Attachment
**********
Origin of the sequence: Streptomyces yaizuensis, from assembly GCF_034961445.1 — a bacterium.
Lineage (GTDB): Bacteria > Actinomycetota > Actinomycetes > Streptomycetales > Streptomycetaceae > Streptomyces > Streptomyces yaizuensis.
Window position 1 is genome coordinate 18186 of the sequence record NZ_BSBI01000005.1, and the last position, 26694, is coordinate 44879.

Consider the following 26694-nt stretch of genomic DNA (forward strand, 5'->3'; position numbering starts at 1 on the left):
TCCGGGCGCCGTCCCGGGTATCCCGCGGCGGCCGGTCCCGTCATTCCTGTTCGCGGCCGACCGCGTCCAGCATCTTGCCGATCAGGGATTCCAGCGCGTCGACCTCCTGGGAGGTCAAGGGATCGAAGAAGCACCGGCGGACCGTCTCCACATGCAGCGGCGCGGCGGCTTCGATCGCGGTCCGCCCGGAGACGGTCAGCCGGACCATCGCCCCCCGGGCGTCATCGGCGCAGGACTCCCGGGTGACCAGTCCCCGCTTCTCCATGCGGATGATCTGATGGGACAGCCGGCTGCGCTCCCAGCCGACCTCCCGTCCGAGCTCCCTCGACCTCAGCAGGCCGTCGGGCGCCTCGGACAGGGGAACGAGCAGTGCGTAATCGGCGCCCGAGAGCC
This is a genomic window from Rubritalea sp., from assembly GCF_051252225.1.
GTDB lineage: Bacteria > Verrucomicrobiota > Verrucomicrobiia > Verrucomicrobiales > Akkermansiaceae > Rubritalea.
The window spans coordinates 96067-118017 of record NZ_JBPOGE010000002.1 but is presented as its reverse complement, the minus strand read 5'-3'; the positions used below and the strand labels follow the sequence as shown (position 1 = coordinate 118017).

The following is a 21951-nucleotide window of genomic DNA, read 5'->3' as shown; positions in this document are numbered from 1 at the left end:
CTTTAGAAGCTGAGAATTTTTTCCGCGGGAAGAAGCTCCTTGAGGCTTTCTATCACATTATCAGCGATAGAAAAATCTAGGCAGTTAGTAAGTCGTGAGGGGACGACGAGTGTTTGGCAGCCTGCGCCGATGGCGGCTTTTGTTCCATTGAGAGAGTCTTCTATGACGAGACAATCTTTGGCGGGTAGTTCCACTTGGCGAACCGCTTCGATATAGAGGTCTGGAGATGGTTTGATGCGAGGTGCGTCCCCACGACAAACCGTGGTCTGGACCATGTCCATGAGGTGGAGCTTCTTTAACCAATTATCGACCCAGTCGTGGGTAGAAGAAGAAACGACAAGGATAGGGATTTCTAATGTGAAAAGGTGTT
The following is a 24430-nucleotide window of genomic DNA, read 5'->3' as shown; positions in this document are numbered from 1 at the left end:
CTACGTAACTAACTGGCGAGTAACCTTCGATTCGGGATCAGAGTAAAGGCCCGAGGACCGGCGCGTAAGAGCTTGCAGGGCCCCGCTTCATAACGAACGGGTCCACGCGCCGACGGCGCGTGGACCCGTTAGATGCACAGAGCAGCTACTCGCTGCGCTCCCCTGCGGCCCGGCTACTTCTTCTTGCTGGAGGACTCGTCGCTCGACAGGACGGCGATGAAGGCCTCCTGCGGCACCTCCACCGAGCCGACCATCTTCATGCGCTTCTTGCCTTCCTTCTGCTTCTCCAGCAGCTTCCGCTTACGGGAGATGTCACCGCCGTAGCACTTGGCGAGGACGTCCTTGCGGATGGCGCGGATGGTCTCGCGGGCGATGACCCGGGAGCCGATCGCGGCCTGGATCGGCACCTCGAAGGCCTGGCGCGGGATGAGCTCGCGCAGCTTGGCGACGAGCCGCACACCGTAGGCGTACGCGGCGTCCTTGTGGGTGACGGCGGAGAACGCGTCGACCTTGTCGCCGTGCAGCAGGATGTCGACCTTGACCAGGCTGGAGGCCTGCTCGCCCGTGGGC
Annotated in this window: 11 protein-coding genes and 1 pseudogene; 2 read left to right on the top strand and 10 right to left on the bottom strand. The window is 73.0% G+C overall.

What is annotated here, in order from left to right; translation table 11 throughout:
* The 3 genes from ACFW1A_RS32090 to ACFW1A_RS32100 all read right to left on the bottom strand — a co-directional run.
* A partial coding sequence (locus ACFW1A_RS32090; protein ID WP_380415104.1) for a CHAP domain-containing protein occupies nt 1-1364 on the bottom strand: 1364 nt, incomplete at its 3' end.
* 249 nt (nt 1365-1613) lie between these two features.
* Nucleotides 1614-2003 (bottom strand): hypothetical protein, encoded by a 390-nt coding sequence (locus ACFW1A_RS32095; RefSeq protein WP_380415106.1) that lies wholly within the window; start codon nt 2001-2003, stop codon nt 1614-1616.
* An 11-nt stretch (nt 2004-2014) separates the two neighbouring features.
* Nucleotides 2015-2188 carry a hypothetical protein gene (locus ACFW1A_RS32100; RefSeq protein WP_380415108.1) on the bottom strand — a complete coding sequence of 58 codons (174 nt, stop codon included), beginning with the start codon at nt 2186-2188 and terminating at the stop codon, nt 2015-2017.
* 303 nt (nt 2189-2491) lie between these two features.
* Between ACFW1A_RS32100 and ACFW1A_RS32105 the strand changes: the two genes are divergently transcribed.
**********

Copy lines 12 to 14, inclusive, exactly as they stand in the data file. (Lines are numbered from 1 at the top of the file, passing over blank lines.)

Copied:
CTACGTAACTAACTGGCGAGTAACCTTCGATTCGGGATCAGAGTAAAGGCCCGAGGACCGGCGCGTAAGAGCTTGCAGGGCCCCGCTTCATAACGAACGGGTCCACGCGCCGACGGCGCGTGGACCCGTTAGATGCACAGAGCAGCTACTCGCTGCGCTCCCCTGCGGCCCGGCTACTTCTTCTTGCTGGAGGACTCGTCGCTCGACAGGACGGCGATGAAGGCCTCCTGCGGCACCTCCACCGAGCCGACCATCTTCATGCGCTTCTTGCCTTCCTTCTGCTTCTCCAGCAGCTTCCGCTTACGGGAGATGTCACCGCCGTAGCACTTGGCGAGGACGTCCTTGCGGATGGCGCGGATGGTCTCGCGGGCGATGACCCGGGAGCCGATCGCGGCCTGGATCGGCACCTCGAAGGCCTGGCGCGGGATGAGCTCGCGCAGCTTGGCGACGAGCCGCACACCGTAGGCGTACGCGGCGTCCTTGTGGGTGACGGCGGAGAACGCGTCGACCTTGTCGCCGTGCAGCAGGATGTCGACCTTGACCAGGCTGGAGGCCTGCTCGCCCGTGGGC
Annotated in this window: 11 protein-coding genes and 1 pseudogene; 2 read left to right on the top strand and 10 right to left on the bottom strand. The window is 73.0% G+C overall.

What is annotated here, in order from left to right; translation table 11 throughout: